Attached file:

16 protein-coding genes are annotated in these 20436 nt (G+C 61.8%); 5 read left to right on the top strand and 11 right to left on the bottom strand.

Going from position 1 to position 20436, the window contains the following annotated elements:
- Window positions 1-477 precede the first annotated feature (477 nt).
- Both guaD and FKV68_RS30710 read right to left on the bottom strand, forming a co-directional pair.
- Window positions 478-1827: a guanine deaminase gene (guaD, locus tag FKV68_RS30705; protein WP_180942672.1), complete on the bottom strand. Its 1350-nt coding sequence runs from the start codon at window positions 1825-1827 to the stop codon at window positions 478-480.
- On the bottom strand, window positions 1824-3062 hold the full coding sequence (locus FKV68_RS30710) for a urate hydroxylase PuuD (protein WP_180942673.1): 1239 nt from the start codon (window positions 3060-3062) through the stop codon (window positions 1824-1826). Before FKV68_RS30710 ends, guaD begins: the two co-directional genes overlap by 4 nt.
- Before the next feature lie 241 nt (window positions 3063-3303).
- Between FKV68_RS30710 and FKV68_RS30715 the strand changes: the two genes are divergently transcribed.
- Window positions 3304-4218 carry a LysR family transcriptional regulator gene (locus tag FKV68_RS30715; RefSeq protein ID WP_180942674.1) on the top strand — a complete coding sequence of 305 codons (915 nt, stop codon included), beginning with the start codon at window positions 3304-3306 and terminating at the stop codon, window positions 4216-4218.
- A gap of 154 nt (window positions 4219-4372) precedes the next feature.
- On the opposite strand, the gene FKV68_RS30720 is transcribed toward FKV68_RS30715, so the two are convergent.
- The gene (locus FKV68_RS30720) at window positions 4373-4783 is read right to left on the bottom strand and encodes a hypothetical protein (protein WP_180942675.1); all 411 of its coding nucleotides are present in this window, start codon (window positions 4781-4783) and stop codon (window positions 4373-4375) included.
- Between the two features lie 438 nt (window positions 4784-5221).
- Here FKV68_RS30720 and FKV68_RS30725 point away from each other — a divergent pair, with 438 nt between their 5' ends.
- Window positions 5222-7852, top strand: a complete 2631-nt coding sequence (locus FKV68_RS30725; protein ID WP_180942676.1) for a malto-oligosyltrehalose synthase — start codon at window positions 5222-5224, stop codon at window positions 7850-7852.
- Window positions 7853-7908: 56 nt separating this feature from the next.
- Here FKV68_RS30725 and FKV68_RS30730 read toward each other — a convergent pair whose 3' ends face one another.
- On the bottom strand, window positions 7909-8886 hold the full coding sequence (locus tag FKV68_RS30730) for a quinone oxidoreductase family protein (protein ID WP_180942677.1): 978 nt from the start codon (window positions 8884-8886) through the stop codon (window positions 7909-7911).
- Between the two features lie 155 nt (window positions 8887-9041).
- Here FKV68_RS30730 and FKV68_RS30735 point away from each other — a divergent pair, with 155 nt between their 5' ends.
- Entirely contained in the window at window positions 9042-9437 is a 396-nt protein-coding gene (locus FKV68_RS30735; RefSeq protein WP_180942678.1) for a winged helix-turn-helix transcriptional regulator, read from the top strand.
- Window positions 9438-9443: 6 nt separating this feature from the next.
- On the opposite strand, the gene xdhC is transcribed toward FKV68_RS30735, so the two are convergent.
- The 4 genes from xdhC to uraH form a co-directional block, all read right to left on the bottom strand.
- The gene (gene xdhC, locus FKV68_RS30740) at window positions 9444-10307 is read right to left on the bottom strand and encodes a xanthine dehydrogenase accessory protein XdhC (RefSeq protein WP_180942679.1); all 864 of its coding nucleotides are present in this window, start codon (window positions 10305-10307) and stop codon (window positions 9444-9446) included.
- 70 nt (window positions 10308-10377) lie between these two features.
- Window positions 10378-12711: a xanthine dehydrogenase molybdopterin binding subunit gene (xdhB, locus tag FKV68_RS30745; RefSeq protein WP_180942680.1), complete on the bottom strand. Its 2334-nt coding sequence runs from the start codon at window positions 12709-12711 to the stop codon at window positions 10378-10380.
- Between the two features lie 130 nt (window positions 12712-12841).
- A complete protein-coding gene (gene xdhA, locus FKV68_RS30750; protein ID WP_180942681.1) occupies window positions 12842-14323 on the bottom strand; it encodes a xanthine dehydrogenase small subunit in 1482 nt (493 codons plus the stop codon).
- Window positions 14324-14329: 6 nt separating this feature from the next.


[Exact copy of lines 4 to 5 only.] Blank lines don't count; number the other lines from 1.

- Both guaD and FKV68_RS30710 read right to left on the bottom strand, forming a co-directional pair.
- Window positions 478-1827: a guanine deaminase gene (guaD, locus tag FKV68_RS30705; protein WP_180942672.1), complete on the bottom strand. Its 1350-nt coding sequence runs from the start codon at window positions 1825-1827 to the stop codon at window positions 478-480.